The Krakowiacy are a subethnic group of the Polish nation, who reside in the historic province of Lesser Poland, in the area of the city of Kraków. They use their own dialect, which belongs to Lesser Polish dialect of the Polish language. Like most Poles, the Krakowiacy are Roman Catholics.

In the south (see Gorals), the extent of the Krakowiacy reaches the line marked by the towns of Bielsko-Biała, Wadowice, Kalwaria Zebrzydowska, Myślenice, Lipnica Murowana and Tarnów. In the east, the boundary between the Krakowiacy and the Sandomierzacy is not well established, reaching as far as Tarnów and Połaniec. In the west, the Krakowiacy reach the Przemsza river, which has for centuries marked the border between Lesser Poland and Silesia. In the north, they reach the line marked by Częstochowa and Kielce.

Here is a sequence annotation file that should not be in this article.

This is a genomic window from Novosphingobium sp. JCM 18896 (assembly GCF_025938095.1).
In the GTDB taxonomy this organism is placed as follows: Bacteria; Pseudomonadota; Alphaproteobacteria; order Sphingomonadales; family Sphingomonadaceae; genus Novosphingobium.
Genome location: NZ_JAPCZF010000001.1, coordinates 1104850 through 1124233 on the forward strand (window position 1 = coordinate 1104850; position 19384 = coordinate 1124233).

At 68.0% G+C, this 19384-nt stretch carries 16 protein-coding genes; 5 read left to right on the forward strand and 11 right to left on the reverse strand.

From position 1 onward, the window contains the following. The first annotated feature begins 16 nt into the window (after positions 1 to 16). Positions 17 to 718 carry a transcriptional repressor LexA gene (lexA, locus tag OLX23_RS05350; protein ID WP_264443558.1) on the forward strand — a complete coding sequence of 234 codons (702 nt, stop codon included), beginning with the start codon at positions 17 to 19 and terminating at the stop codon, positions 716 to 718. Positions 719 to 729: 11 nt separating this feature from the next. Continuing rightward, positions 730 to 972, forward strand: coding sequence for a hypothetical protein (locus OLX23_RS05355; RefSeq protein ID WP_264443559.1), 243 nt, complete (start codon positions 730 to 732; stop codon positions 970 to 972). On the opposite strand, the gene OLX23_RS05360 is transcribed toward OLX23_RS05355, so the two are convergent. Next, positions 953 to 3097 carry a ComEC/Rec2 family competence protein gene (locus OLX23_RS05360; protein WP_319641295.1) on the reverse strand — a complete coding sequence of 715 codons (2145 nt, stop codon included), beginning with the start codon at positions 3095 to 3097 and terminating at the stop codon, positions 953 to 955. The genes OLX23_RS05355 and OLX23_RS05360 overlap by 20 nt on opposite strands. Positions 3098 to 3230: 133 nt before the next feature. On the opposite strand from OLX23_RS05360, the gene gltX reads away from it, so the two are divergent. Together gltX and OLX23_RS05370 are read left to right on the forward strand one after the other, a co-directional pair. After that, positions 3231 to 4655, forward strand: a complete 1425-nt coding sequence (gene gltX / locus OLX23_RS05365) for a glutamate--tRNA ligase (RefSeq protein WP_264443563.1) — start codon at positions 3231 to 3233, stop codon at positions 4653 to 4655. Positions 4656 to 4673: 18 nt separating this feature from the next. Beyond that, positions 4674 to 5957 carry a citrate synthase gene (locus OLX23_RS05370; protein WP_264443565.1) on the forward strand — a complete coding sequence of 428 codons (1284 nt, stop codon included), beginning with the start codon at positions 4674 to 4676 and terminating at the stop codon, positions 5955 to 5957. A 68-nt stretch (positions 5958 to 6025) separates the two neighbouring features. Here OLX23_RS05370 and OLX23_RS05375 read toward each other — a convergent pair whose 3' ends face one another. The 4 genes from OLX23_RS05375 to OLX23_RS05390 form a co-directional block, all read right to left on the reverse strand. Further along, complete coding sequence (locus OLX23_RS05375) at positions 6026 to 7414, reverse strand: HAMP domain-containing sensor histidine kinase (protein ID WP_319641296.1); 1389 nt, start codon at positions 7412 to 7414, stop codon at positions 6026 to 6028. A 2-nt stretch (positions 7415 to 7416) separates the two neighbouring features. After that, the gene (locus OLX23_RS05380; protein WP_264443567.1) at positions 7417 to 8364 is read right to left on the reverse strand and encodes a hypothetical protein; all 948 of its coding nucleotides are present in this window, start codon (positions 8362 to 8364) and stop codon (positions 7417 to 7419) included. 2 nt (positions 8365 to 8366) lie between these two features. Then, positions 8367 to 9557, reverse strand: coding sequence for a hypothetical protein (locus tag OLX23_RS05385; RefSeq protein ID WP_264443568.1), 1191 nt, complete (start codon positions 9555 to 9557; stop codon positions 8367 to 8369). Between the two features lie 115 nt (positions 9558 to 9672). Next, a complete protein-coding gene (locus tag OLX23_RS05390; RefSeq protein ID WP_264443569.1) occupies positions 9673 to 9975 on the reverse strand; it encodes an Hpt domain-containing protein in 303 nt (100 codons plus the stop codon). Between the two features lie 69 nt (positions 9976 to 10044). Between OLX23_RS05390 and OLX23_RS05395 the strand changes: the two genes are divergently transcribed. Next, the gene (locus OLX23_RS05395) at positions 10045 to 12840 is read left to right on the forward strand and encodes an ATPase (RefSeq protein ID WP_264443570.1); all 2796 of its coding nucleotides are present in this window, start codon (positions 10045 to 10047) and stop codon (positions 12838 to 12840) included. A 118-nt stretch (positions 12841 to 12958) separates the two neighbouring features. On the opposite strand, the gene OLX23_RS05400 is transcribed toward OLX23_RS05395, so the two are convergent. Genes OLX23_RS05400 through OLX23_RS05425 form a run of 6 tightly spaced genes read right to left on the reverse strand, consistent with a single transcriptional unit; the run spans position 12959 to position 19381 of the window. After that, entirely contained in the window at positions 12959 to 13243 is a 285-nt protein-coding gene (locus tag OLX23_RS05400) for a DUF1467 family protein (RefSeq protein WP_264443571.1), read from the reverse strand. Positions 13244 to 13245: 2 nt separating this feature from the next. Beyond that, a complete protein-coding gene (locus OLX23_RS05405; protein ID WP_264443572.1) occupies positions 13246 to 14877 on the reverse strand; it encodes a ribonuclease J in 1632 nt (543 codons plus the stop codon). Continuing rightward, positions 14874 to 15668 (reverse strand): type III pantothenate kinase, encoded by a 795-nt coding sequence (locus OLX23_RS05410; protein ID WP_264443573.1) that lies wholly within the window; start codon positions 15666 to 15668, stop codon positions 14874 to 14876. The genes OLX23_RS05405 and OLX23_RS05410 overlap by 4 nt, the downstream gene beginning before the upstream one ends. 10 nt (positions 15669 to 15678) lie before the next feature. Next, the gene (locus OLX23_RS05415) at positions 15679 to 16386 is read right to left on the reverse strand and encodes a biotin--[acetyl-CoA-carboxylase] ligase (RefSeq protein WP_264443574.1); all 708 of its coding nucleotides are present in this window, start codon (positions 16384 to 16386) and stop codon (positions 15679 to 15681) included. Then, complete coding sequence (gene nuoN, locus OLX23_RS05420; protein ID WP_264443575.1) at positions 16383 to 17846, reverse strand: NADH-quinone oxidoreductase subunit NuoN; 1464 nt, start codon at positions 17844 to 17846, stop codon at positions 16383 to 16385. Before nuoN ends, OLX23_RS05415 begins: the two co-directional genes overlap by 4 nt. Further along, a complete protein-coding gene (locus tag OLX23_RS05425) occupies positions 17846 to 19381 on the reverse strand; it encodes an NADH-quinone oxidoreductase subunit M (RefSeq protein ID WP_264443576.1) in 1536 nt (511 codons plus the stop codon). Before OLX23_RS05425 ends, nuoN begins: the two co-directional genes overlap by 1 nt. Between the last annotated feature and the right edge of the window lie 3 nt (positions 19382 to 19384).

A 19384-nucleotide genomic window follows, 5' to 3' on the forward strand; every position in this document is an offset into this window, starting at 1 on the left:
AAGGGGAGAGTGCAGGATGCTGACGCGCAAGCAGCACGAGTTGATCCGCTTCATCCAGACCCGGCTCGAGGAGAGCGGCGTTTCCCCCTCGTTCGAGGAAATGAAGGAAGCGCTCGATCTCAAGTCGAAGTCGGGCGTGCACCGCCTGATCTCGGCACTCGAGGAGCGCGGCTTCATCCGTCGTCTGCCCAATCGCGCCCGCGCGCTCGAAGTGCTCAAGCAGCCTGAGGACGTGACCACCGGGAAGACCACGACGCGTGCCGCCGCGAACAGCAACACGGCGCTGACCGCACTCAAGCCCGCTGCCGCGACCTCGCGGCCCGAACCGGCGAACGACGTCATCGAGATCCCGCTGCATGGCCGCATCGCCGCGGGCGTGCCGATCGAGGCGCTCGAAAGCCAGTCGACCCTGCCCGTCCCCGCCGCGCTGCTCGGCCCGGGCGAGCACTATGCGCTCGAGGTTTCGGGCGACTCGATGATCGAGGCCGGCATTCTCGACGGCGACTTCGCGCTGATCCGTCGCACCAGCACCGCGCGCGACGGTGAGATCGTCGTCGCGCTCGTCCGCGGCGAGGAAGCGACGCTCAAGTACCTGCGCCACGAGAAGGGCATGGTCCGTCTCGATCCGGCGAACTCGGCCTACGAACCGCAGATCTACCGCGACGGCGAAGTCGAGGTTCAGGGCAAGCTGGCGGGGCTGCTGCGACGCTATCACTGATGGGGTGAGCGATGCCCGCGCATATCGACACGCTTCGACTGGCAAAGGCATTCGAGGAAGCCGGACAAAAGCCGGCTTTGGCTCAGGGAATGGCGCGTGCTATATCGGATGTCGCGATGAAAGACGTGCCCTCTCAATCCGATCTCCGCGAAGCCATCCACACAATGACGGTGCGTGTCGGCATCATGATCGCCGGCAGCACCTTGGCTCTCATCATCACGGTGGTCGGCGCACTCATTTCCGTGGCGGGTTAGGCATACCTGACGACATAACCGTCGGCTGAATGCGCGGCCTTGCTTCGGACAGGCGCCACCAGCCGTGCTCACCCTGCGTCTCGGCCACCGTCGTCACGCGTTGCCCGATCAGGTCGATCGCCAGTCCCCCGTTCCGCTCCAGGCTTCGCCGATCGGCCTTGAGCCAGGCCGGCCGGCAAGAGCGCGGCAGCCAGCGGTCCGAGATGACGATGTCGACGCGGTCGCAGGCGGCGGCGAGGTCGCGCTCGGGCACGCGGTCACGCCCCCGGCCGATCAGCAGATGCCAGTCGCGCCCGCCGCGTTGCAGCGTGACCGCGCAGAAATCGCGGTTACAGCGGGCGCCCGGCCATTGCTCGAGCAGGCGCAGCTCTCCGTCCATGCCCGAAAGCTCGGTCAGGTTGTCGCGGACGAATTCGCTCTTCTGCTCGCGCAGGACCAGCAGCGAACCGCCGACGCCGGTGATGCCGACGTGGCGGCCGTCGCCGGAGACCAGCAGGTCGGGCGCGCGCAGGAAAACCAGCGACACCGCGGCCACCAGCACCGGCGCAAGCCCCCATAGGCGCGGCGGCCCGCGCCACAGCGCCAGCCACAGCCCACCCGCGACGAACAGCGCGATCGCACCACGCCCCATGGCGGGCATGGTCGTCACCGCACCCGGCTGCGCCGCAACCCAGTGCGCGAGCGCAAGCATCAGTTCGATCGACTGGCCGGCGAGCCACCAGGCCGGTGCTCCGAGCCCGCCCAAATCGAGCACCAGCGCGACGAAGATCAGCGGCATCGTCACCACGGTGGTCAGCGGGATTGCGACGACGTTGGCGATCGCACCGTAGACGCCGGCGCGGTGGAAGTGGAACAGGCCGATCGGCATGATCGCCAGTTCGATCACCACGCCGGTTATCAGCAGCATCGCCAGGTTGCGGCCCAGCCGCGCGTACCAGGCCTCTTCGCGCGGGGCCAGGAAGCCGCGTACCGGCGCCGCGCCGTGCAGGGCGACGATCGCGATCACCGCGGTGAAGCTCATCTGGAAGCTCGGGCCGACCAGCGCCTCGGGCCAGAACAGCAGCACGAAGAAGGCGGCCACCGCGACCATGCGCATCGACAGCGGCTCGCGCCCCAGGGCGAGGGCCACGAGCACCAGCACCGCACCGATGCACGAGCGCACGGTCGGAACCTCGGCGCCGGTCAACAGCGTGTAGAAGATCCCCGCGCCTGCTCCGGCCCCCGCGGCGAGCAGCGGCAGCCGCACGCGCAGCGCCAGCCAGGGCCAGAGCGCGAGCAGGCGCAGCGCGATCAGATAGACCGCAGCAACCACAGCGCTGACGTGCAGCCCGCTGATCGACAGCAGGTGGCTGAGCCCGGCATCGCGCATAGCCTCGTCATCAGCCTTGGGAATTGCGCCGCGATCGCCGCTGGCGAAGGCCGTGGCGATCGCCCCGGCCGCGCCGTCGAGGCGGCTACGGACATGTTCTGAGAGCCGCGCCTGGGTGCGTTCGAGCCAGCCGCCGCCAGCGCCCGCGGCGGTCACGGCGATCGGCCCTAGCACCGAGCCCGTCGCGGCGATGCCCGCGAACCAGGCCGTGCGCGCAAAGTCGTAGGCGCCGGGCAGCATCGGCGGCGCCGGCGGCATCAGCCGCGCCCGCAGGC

The folklore of the Krakowiacy inspired several Polish artists, especially in the Young Poland period. Furthermore, Wojciech Bogusławski’s Krakowiacy i Gorale, regarded as first Polish national opera, was first presented in Warsaw, on March 1, 1794.

The Krakowiacy are divided into two subgroups:

  • Eastern Krakowiacy (Krakowiacy Wschodni), which inhabit the areas north and east of Kraków, from Jędrzejów and Miechów to Tarnów,
  • Western Krakowiacy (Krakowiacy Zachodni), residing west and north of Kraków. Their traditional clothes are associated with Kraków costume (stroj krakowski).


  • Encyklopedia Polski. wyd. Wydawnictwo Ryszard Kluszczynski, Kraków 1996.

This article is issued from Wikipedia. The text is licensed under Creative Commons - Attribution - Sharealike. Additional terms may apply for the media files.